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Unit I: Basic Economic Concepts

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Title: Unit I: Basic Economic Concepts


1
Unit I Basic Economic Concepts
2
What is Economics in General?
  • Economics is the science of scarcity.
  • Scarcity is the condition in which our wants are
    greater than our limited resources.
  • Since we are unable to have everything we desire,
    we must make choices on how we will use our
    resources.
  • In economics we will study the choices of
    individuals, firms, and governments.
  • Economics is the study of _________.

choices
3
Examples You must choose between buying jeans
or buying shoes. Businesses must choose how many
people to hire Governments must choose how much
to spend on welfare.
Economics Defined
Economics-Social science concerned with the
efficient use of limited resources to achieve
maximum satisfaction of economic wants. (Study of
how individuals and societies deal with ________)
scarcity
4
Micro vs. Macro
MICROeconomics- Study of small economic units
such as individuals, firms, and industries
(competitive markets, labor markets, personal
decision making, etc.) MACROeconomics- Study of
the large economy as a whole or in its basic
subdivisions (National Economic Growth,
Government Spending, Inflation, Unemployment,
etc.)
5
Positive vs. Normative
How is Economics used?
  • Economists use the scientific method to make
    generalizations and abstractions to develop
    theories. This is called theoretical economics.
  • These theories are then applied to fix problems
    or meet economic goals. This is called policy
    economics.

Positive Statements- Based on facts. Avoids value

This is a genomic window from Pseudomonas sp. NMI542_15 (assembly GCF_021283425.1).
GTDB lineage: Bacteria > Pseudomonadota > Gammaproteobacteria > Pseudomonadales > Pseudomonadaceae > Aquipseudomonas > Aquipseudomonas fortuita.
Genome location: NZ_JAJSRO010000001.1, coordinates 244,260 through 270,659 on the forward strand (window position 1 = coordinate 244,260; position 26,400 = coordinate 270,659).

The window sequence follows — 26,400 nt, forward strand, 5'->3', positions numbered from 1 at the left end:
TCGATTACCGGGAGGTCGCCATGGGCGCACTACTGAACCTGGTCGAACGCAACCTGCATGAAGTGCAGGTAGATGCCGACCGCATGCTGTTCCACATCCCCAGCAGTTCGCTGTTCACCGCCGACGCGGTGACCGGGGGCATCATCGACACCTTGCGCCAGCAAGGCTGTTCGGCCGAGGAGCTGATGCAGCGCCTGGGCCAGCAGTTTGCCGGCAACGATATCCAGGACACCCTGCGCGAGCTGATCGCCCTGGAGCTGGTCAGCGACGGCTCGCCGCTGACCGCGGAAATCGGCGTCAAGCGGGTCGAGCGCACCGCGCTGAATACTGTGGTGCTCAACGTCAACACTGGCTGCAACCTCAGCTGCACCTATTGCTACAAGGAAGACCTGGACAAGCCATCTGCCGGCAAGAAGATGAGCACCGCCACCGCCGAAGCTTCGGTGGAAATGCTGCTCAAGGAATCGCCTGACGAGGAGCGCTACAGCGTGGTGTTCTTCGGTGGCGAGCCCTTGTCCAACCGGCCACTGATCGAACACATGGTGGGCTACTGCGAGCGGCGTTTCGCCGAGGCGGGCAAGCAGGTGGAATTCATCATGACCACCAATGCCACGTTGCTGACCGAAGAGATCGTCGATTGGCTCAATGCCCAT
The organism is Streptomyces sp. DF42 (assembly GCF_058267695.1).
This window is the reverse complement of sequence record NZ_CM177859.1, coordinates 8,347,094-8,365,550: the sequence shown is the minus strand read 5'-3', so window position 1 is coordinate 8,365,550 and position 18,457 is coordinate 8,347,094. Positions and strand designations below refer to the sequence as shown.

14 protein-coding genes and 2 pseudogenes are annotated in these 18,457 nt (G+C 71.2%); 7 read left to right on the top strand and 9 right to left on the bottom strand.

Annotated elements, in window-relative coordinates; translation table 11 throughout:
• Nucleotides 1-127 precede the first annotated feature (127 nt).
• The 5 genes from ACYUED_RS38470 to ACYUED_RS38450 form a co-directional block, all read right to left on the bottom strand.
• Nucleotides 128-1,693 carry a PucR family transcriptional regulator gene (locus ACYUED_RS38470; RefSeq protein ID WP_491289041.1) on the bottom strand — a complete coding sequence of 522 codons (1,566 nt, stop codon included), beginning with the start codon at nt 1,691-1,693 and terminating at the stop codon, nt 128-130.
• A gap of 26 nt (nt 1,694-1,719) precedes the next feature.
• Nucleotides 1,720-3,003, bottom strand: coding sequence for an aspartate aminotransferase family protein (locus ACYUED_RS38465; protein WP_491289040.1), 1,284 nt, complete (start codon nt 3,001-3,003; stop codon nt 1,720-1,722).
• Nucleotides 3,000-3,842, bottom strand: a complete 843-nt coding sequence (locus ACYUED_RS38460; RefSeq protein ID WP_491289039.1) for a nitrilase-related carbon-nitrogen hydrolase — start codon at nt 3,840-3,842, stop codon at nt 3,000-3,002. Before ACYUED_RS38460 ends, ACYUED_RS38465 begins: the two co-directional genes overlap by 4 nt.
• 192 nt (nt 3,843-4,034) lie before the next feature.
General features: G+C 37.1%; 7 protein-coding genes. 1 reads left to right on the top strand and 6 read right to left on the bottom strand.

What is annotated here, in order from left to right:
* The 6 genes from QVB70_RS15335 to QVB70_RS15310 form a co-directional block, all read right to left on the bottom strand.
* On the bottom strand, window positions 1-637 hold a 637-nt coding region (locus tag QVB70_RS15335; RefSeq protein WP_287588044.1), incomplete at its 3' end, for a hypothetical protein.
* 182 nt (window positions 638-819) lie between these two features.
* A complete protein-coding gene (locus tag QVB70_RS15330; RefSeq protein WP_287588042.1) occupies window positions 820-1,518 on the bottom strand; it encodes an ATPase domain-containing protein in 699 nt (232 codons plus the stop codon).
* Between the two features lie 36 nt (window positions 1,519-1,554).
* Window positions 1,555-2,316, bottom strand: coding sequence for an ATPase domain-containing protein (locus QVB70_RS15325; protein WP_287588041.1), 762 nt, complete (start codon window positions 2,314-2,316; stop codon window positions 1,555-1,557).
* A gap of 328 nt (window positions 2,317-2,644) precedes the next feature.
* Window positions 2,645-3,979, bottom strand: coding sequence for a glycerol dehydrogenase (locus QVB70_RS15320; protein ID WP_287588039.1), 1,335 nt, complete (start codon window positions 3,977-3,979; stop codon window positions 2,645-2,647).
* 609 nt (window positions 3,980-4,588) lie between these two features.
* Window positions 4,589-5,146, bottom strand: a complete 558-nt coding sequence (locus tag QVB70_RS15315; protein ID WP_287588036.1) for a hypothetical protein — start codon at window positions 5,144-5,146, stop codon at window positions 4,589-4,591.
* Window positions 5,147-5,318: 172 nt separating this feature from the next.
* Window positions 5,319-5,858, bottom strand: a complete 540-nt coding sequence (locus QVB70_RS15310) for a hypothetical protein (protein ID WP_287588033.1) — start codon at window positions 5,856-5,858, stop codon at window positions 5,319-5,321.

judgements (what is). Normative Statements-
Includes value judgements (what ought to be).
6
Thinking at the Margin
Times Watching Movie Benefit Cost
1st 30 10
2nd 15 10
3rd 5 10
Total 50 30
Would you see the movie three times? Notice that
the total benefit is more than the total cost but
you would NOT watch the movie the 3rd time.
7
Marginal Analysis
In economics the term marginal additional
Thinking on the margin, or MARGINAL ANALYSIS
involves making decisions based on the additional
benefit vs. the additional cost.
For Example You have been shopping at the mall
for a half hour, the additional benefit of
shopping for an additional half-hour might
outweigh the additional cost (the opportunity
cost). After three hours, the additional benefit
from staying an additional half-hour would likely
be less than the additional cost.
8
5 Key Economic Assumptions
  1. Societys wants are unlimited, but ALL resources
    are limited (scarcity).
  2. Due to scarcity, choices must be made. Every
    choice has a cost (a trade-off).
  3. Everyones goal is to make choices that maximize
    their satisfaction. Everyone acts in their own
    self-interest.
  4. Everyone acts rationally by comparing the
    marginal costs and marginal benefits of every
    choice
  5. Real-life situations can be explained and
    analyzed through simplified models and graphs.

9
Given the following assumptions, make a rational
choice in your own self-interest (hold everything
else constant)
  • 1. You want to visit your friend for the weekend
  • 2. You work every weekday earning 100 per day
  • 3. You have three flights to choose from
  • Thursday Night Flight 300